In a recent white paper, “Vanguard – Quantifying Advisor Alpha“, mutual fund company Vanguard attempts to quantify the added value of the “passive” investment advisor.  They estimate the value at as much as 3% per year without any attempt at outperforming the market.

In two previous posts, I wrote about the irony of the active manager asking a departing client, “If you’re going passive, why pay anyone at all”.  In the previous posts, I discussed how the active investment manager fails in its sole purported value-add of outperforming the market.  So, rather than pay an active manager to massively increase the probability of underperforming the market versus an index fund portfolio, investors are better off paying an advisor for investment management and financial planning advice that delivers actual value.  These services might include:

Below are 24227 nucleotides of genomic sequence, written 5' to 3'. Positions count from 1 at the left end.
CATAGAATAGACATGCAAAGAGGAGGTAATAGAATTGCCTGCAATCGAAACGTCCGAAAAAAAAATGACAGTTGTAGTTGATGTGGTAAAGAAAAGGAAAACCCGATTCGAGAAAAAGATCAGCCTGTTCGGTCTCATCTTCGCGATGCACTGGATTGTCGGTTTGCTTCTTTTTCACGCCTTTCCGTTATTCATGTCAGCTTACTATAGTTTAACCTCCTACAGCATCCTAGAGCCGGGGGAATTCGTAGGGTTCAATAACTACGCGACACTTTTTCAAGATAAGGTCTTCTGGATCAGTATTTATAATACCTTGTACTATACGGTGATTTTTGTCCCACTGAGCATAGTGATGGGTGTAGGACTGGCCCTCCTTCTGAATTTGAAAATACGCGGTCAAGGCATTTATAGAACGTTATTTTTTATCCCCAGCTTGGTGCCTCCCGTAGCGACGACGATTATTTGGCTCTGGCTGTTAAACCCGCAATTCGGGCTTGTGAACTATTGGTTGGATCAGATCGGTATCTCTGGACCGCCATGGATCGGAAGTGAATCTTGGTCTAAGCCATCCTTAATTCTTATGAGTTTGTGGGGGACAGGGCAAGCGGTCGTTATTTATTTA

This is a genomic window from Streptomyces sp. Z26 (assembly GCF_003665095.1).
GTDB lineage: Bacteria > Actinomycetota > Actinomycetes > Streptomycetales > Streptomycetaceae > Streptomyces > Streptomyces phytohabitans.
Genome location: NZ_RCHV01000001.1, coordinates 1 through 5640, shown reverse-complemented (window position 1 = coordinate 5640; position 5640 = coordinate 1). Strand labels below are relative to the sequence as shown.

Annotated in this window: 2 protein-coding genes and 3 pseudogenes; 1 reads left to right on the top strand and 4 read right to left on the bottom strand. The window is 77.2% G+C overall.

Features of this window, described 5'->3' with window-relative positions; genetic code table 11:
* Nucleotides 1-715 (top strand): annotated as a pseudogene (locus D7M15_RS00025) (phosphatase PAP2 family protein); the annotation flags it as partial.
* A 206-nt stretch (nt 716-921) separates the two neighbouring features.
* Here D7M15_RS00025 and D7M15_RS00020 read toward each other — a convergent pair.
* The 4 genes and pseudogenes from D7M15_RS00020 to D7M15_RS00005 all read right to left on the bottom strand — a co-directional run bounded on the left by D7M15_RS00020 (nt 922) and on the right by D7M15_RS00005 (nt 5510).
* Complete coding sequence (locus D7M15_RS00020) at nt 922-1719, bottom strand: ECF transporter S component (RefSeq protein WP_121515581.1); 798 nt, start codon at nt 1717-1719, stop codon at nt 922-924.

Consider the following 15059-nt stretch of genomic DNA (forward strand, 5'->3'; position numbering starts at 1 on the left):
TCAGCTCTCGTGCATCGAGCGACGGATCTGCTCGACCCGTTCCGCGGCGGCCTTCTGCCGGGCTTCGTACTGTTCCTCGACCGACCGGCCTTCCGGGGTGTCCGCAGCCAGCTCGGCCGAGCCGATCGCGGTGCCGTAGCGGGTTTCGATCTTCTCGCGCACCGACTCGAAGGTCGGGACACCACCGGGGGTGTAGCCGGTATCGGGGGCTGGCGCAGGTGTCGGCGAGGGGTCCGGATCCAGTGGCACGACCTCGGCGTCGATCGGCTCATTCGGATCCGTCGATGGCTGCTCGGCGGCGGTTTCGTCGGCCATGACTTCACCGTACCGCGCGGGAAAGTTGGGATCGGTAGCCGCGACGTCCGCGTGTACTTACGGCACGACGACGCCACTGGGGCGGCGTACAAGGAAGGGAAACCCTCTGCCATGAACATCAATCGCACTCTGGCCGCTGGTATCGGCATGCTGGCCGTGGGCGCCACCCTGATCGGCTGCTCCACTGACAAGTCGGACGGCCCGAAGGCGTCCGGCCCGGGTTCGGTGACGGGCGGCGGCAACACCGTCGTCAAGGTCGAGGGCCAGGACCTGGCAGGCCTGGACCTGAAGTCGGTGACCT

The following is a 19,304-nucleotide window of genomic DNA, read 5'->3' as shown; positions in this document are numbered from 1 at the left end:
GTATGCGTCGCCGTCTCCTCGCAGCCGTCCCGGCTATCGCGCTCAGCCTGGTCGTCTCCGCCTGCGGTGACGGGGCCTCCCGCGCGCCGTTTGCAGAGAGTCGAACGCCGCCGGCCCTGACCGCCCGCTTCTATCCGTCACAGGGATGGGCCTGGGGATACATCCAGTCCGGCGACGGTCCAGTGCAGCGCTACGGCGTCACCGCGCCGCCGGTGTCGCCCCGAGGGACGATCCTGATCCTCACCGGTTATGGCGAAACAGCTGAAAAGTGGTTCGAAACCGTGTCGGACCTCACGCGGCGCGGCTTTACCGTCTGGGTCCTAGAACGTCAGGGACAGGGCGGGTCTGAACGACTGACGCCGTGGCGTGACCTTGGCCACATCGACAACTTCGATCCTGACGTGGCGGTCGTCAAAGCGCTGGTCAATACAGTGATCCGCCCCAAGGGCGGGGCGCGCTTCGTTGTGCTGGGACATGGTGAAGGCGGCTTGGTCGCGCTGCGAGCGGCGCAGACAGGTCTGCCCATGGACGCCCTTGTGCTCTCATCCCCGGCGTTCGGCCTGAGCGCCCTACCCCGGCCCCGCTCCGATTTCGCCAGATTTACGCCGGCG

• Setting asset allocation strategies that reflect client risk preferences and goals.
  • Portfolio implementation of low-cost index and asset class funds.
  • Tax efficient investing strategies including tax-loss harvesting and asset location.
  • Portfolio rebalancing.
  • Applying discipline for the client to adhere to the investment plan during stressful market periods.
  • Financial planning assistance in non-investment areas such as insurance, estate planning, mortgage finance and college savings.